It was only an hour ago that the Prime Minister had announced the four-week delay to COVID lockdown easing. And whilst the news was not entirely unexpected it still came as a bitter blow to an already severely stricken live entertainment industry that warned it was unable to take much more strain. It, therefore, feels rather strange and not a little surreal to be now sat in the graveyard of a 12th-century church preparing to listen to some live music.
But here we are ready for what is the third instalment of the second edition of Songs Under Skies, an innovative series of open-air acoustic concerts brought to us by local music promoters the National Centre for Early Music, the Fulford Arms and the Crescent Community Venue and featuring some of the region’s finest musical talent. The so-called ‘Freedom Day’ may well have just been cancelled, but this all feels incredibly liberating.
Katie Spencer is the first artist this evening to take to the little stage that is set up in the lee of the church itself. Originally from Hull in East Yorkshire, Spencer is a singer, songwriter and guitarist whose music is imbued in the dramatic landscapes of her home area. Her heart lies somewhere betwixt the crucible of the British folk revival of the late ‘60s and those early ‘70s singer-songwriters. She too feels set free, released from the confines of live streaming – I last saw her on such an event supporting Michael Chapman from the Merchant Adventurer’s Hall in York late last year – and clearly delighted to be once more playing in front of people in a live setting.
Despite breaking a guitar string – expertly replaced with an absolute minimum of fuss – Katie Spencer still squeezes half a dozen songs into her half-hour set. They include the stunning instrumental ‘Helsa’ – where Spencer’s fluid fretwork recalls some of the more abstract moments on David Crosby’s 1971 kaleidoscopic masterpiece If Only I Could Remember My Name – and the title track from her 2019 debut album Weather Beaten, a song which captures the rugged texture and beauty of the natural world surrounding her.
Katie Spencer closes with a wonderful cover of ‘Small Hours’, embracing as she does much of the dreamy pastoralism found in John Martyn’s extraordinary original. Somewhat incongruously perhaps, hearing this song again takes me right back to my first experience of seeing John Martyn at Glasgow University in 1976 when his gig there that night descended into a massive barroom brawl and culminated in Martyn abruptly stopping his set, jumping off the stage and promptly decking two students. Thankfully, this evening takes place in much more serene surroundings and a suitably tranquil atmosphere.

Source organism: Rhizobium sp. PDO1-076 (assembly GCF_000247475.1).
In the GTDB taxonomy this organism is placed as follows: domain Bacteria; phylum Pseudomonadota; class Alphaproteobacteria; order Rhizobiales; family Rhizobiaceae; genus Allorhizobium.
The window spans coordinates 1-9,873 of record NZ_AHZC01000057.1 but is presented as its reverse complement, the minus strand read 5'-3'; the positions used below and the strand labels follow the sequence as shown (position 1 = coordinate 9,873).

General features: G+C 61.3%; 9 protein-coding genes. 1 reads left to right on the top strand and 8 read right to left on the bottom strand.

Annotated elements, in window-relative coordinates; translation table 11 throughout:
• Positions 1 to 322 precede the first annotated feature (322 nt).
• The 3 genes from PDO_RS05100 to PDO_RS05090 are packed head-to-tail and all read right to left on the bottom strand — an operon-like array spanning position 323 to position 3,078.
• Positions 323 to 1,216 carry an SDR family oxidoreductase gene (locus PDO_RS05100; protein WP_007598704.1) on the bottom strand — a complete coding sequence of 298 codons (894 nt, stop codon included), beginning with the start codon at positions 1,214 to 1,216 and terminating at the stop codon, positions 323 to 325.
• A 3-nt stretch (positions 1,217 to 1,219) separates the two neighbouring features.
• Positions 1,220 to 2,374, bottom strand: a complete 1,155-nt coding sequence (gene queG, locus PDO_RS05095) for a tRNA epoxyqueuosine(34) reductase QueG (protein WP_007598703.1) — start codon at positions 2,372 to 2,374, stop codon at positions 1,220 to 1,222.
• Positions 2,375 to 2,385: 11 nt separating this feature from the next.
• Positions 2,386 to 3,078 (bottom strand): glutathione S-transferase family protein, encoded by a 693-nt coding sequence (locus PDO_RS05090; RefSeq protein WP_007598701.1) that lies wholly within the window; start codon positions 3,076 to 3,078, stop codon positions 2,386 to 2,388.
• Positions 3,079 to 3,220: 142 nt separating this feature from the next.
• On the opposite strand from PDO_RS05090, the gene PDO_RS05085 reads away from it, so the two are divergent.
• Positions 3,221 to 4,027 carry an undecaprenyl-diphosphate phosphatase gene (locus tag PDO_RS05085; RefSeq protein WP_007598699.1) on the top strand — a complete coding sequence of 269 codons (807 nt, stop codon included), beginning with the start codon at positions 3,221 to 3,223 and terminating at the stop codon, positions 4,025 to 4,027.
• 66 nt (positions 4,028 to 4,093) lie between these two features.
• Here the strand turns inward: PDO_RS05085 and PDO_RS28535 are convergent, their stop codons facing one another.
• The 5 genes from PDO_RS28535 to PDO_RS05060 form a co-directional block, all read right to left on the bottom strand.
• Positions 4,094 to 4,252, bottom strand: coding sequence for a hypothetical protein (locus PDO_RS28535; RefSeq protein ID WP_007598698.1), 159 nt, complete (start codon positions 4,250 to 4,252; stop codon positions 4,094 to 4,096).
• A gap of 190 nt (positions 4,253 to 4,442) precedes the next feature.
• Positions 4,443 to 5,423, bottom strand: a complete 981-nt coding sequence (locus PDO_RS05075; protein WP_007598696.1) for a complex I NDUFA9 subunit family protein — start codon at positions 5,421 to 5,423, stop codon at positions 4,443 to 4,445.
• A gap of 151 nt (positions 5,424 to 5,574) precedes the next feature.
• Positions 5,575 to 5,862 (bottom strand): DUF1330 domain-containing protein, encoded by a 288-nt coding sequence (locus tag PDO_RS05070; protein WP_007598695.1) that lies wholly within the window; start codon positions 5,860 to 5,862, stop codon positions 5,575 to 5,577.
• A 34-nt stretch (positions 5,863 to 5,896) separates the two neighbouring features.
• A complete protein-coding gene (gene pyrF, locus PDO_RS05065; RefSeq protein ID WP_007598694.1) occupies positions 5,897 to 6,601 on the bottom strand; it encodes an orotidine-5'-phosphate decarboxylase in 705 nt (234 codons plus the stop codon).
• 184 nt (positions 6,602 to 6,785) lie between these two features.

Josh Burnell is a young man who very easily adds to the overarching sense of wellbeing that is generated by these Songs Under Skies events. I first encountered the York-based musician at The Great British Folk Festival in December 2017 when his dynamic and highly entertaining set duly won him one of the event’s Introducing Stage competitions. His career has since gone from strength to strength including his winning of the ‘Rising Star’ Folking Award. Tonight, he appears accompanied by Oliver Whitehouse on keyboards and together the two men treat us to a handful of songs that embrace warmth, verve and a clearly infectious optimism. One of the many highlights is Burnell’s latest single, ‘Shelagh’s Song’, a most fitting tribute to the Scots’ folk singer, Shelagh McDonald, who mysteriously went missing for some 30 years.
Two more events remain in this Songs Under Skies series and a few tickets are still left for them:
15 June: Zak Ford and Alice Simmons
16 June: Epilogues and Sunflower Thieves
Photos: Simon Godley
More photos from this show can be found HERE